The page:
"So long as men can breathe, or eyes can see,
So long lives this, and this gives life to thee."
Shall I compare thee...
...to the Iguazú Falls River, where legend serves that a serpent; Boi, demanded a sacrifice each year of a young female, and the day two lovers; Tarobá and his beautiful maid Naipí, took to escape, and in revenge of such an act, Boi exuded such anger that he parted the river, thus forming the Iguazú Falls, splitting the river and condemning to two lovers to the falls.
...to Cristo Redentor; Christ the Redeemer, the Art Deco statue, protecting and looking over the city of Rio de Janeiro, to whom in all its glory cannot escape the force of nature, struck by lightning, causing damage irreplaceable.
…to The Hanging Gardens of Babylon, hundreds of metres into the sky, a place that to this day is unknown, myth being that King Nebuchadnezzar recreated the homeland of his precious wife Amyitis, who was deeply depressed and homesick, allowing her to find comfort and happiness.
…the Taj Mahal, of Pradesh, constructed using marble by the emperor Shah Jahan, in loving memory of his third wife; Mumtaz Mahal, the *jewel of Muslim art, a calligraphy written Great Gate reading; "O Soul, thou art at rest. Return to the Lord at peace with Him, and He at peace with you.
…the Temple of Artemis; Istambul, on sacred land in honour of the Greek goddess Artemis, the most apotheosized of Greek deities, the supposed daughter of Zeus and Leto, the temple also known as Diana, one of the goddesses who vouched never to marry; alongside Minerva and Vesta.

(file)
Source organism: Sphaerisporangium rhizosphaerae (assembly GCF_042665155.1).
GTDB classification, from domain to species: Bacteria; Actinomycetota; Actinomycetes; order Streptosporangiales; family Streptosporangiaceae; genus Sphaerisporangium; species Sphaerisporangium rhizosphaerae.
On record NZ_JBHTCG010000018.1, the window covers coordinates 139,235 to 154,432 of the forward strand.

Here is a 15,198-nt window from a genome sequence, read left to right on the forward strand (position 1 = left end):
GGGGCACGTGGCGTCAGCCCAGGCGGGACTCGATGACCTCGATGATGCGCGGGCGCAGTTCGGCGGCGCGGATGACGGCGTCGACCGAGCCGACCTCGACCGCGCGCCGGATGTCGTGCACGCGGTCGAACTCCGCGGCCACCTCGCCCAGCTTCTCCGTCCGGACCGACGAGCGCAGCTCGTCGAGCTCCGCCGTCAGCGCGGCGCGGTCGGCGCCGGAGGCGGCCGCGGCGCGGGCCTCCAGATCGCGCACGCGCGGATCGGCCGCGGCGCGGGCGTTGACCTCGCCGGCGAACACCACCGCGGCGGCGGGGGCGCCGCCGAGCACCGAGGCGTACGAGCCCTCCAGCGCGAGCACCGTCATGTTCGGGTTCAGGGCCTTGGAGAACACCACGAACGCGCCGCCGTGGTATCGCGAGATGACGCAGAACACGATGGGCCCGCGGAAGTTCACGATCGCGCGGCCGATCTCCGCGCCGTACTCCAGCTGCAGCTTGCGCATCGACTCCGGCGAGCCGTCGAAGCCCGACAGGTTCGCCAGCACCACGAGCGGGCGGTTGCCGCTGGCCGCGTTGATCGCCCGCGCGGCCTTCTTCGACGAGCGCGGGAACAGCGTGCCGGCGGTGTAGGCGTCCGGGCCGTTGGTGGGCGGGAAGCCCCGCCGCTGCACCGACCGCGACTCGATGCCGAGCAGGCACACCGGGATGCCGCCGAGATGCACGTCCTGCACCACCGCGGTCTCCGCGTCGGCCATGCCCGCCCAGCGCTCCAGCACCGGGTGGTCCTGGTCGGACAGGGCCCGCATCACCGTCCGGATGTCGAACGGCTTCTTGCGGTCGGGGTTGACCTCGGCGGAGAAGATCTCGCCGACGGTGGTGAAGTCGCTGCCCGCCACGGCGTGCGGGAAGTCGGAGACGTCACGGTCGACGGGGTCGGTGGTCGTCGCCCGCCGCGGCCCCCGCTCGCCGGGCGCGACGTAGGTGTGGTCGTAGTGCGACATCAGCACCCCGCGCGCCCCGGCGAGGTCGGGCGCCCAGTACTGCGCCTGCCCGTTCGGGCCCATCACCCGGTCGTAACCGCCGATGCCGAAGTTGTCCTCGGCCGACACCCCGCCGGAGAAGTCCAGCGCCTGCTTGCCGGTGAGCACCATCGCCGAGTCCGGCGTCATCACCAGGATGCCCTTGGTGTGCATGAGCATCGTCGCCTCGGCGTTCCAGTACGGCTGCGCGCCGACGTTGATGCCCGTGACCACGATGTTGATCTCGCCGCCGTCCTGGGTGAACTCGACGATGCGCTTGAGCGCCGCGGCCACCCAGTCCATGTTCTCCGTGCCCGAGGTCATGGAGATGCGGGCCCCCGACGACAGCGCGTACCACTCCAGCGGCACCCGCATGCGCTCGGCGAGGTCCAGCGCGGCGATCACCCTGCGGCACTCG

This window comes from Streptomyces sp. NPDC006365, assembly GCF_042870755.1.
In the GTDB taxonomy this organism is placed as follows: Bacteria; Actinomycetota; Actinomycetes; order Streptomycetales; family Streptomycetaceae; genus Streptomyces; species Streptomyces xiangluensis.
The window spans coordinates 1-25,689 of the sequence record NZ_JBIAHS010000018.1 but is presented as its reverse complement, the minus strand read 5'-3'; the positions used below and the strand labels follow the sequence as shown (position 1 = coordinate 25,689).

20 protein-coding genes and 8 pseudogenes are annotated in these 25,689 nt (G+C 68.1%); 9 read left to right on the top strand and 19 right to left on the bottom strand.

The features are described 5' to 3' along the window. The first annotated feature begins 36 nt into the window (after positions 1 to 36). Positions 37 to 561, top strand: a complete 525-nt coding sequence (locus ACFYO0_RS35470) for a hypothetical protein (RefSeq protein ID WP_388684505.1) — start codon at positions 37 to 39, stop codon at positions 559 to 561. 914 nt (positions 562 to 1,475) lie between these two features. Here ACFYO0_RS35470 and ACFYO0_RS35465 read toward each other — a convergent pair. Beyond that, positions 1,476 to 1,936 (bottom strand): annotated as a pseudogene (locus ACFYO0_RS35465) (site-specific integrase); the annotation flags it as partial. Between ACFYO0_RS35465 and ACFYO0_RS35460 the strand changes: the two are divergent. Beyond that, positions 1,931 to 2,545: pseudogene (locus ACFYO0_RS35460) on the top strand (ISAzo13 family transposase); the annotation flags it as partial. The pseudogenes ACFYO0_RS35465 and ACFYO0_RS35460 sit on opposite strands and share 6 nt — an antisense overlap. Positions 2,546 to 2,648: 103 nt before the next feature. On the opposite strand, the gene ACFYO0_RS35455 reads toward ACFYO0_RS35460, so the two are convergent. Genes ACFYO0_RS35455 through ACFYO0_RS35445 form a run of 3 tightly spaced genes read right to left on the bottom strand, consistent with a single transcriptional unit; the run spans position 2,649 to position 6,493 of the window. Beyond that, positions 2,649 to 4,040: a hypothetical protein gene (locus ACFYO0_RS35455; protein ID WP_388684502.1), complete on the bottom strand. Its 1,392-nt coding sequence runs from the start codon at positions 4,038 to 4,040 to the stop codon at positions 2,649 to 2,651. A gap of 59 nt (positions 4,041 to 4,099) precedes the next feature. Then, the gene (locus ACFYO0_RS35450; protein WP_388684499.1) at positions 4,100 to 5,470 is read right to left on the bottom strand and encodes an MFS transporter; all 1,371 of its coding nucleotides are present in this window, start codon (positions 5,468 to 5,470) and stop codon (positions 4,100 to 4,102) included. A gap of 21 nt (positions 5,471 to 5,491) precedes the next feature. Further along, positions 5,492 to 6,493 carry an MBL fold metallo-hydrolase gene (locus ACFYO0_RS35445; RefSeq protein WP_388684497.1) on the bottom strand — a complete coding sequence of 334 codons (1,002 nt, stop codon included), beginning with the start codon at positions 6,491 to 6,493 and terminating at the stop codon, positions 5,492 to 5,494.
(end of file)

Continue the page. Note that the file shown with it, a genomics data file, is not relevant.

… the Mausoleum at Halicarnassus, of the Persian Empire, whereby Mausolus ornamented four sculptures created in relief for his wife (and also his sister); Artemisia II of Caria, generating an above ground tomb that would become to be listed as one of the Seven Wonders of the Ancient World.
But of all,
I compare thee to the Goddess of Love, Beauty and Sexuality; Aphrodite
arising from the sea, floating ashore on a shell;
Venus rising from the sea,
a lover of many,
later depicted as a painting of the Birth of Venus,
by the sufferer of unrequited love; Botticelli,
using his muse Simonetta Vespucci as a model.
© Sia Jane